Zaglossus bruijnii 

Scope: Global
Language: English

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Taxonomy [top]

Kingdom Phylum Class Order Family
Animalia Chordata Mammalia Monotremata Tachyglossidae

Scientific Name: Zaglossus bruijnii (Peters & Doria, 1876)
Common Name(s):
English Western Long-beaked Echidna, Long-beaked Echidna, Long-nosed Echidna, Long-nosed Spiny Anteater, New Guinea Long-nosed Echidna
French Echidné À Bec Courbe, Echidné À Nez Long, Echidné De Nouvelle-guinée
Spanish Echidnos Narilargos, Equidna De Nueva Guinea
Zaglossus bruijni (Peters & Doria, 1876) [orth. error]
Taxonomic Notes: This species is often listed as Zaglossus bruijni, but the correct spelling is Z. bruijnii (K. Helgen pers. comm. 2008). The distinctiveness of Z. bruijnii from Z. bartoni of the central portion of New Guinea is confirmed by unpublished genetic and morphological studies (K. Helgen per. comm. 2015).

Assessment Information [top]

Red List Category & Criteria: Critically Endangered A2acd ver 3.1
Year Published: 2016
Date Assessed: 2015-07-24
Assessor(s): Leary, T., Seri, L., Flannery, T., Wright, D., Hamilton, S., Helgen, K., Singadan, R., Menzies, J., Allison, A., James, R., Aplin, K., Salas, L. & Dickman, C.
Reviewer(s): Pacifici, M.
Listed as Critically Endangered due to a suspected continuing population decline of at least 80% over the last three generations (i.e., the last 45-50 years) based on direct observation in parts of its range, declines in area of occupancy (based on reports from hunters), and actual levels of exploitation due to hunting. We have very little reliable knowledge of population status and trend for this species, but there is cause for serious concern because of ongoing threats due to transmigration, forestry activity and resource development within its geographic range, which is evidently small.
Previously published Red List assessments:

Geographic Range [top]

Range Description:This species is recorded only from the Vogelkop Peninsula region of Papua Province, Indonesia and the adjacent landbridge island of Salawati. It is possible that the species may be present on the oceanic islands of Batanta and Waigeo (both Indonesia – not mapped) (Flannery 1995a,b; Helgen 2007). It has been recorded across a broad elevational range, from near sea level to 2,500 m a.s.l.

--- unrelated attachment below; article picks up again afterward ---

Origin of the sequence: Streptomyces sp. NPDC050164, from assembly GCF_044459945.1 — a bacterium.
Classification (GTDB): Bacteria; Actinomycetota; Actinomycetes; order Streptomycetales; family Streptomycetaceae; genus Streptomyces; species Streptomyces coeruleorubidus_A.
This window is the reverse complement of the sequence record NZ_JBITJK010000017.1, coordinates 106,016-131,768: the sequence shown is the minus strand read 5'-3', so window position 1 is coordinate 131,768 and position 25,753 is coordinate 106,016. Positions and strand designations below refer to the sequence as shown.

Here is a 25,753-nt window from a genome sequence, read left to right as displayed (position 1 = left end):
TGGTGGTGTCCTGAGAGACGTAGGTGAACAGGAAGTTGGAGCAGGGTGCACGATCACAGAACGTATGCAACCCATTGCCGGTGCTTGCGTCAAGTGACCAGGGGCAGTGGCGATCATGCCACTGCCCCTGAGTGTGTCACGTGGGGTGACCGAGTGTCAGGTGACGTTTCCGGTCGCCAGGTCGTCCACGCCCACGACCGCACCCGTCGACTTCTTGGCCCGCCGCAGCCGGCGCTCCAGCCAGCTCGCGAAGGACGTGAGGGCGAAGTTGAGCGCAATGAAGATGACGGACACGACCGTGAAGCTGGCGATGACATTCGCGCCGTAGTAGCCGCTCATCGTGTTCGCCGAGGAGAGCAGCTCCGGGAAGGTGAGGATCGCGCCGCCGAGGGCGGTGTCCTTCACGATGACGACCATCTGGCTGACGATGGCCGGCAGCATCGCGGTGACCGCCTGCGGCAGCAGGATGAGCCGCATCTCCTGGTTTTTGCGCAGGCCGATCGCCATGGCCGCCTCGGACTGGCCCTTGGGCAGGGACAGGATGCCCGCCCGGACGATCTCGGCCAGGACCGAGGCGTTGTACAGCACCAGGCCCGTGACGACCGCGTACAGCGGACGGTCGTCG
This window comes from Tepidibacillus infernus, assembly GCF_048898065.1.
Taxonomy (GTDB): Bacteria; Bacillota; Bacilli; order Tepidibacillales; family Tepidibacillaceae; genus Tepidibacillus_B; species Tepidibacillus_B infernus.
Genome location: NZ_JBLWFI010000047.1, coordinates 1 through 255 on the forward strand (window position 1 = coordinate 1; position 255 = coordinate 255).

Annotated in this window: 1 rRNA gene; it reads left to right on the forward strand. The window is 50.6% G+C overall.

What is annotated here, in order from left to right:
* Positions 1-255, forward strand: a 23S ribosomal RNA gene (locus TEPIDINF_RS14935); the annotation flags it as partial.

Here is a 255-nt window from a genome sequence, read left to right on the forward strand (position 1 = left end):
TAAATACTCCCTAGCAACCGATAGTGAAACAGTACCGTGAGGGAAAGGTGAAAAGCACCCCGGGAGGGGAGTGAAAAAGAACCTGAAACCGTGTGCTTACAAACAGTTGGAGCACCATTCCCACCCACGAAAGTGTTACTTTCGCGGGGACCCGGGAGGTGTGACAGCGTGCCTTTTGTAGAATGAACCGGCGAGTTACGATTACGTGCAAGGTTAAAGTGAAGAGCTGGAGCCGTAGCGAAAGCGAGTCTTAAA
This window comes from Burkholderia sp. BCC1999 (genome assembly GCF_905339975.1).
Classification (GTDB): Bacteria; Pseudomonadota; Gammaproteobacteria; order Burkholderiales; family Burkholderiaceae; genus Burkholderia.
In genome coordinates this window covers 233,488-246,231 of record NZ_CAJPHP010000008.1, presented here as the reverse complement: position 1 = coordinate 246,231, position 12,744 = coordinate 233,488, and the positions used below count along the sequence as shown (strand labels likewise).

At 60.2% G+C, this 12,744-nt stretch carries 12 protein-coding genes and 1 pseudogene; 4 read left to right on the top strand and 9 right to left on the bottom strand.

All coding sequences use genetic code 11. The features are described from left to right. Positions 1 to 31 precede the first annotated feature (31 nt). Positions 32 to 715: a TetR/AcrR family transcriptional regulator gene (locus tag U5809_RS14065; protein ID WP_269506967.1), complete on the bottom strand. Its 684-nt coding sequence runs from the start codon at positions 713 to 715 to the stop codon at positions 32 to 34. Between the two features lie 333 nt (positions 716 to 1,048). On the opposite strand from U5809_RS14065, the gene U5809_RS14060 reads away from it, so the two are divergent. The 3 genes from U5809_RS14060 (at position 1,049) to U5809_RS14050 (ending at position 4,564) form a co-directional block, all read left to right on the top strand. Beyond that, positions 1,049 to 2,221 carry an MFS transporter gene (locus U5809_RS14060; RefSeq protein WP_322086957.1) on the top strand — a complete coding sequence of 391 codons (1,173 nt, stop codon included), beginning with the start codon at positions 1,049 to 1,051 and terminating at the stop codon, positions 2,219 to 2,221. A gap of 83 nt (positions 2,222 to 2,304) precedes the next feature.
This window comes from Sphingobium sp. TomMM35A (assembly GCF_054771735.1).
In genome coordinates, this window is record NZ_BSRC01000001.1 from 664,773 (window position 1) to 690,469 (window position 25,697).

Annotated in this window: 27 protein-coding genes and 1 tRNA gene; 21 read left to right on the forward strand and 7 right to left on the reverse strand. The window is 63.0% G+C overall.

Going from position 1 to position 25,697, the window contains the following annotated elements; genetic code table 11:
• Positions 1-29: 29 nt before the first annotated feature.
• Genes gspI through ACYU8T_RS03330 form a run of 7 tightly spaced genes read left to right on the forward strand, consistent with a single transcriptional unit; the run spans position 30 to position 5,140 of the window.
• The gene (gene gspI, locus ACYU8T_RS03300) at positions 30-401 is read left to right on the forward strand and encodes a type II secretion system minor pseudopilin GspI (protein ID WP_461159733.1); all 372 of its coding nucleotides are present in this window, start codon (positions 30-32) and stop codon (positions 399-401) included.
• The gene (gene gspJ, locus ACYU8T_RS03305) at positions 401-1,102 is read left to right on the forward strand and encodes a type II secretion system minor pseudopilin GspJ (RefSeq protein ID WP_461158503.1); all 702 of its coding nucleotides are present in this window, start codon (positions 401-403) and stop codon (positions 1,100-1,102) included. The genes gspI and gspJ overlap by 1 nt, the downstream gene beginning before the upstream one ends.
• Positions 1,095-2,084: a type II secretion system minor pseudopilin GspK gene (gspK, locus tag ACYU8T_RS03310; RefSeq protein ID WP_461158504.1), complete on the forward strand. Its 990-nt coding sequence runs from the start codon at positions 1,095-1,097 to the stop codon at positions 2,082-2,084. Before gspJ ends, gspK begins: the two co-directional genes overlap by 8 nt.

Helgen et al. (2012) reported on a previously overlooked specimen collected in the Kimberley region of northwestern Australia in 1901. This specimen suggests that the distribution of the species extended into northwestern Australia where it persisted as a rare species until the early twentieth century.
Countries occurrence:
Indonesia (Papua)
Possibly extinct:
Australia (Western Australia)
Additional data:
Extreme fluctuations in area of occupancy (AOO):No
Continuing decline in extent of occurrence (EOO):UnknownExtreme fluctuations in extent of occurrence (EOO):No
Continuing decline in number of locations:Unknown
Extreme fluctuations in the number of locations:No
Upper elevation limit (metres):2500
Range Map:Click here to open the map viewer and explore range.

Population [top]

Population:This species has not been definitely recorded since the 1980s. A Meybrat informant (Elimas Kambuaya) interviewed at Ayamaru (c. 350 m a.s.l.) in 1995 claimed that Zaglossus "lives in the surroundings of Mapura/Suwiam and between Mapura/Suwai and Kokas (a village close to Ajawasi) and around Ajawasi. It is rare on the other side of the lake (Ayamaru, Kartapura/Men, Kambuaya)" (Pasveer 2004: Appendix 3).

Although it is uncertain whether these statements referred to a strictly contemporary situation, it is noted that the Ayamura Plateau is a rugged karst plateau with low human population density and large areas of relatively undisturbed forest. The regional occurrence of Z. bruijnii on the Ayamaru Plateau into late prehistoric times is confirmed archaeologically (Pasveer 2004).

There is little certainty over whether the species is currently decreasing. This depends on whether areas of formerly remote habitat on the Vogelkop are being opened up and if so whether this is resulting in the incursion of hunters. If the intensity of hunting is decreasing in areas such as the Ayamaru Plateau, populations might be increasing locally.
Current Population Trend:Decreasing
Additional data:
Population severely fragmented:No
Continuing decline in subpopulations:Unknown
Extreme fluctuations in subpopulations:NoAll individuals in one subpopulation:Unknown

Habitat and Ecology [top]

Habitat and Ecology:This species ranges from tropical hill forests to upper montane forests. It has a large altitudinal range and occurs across multiple landforms including rugged karst terrain. The ecology of Z. bruijnii is presumably broadly similar to other species of Zaglossus, but nothing is known about this species in particular.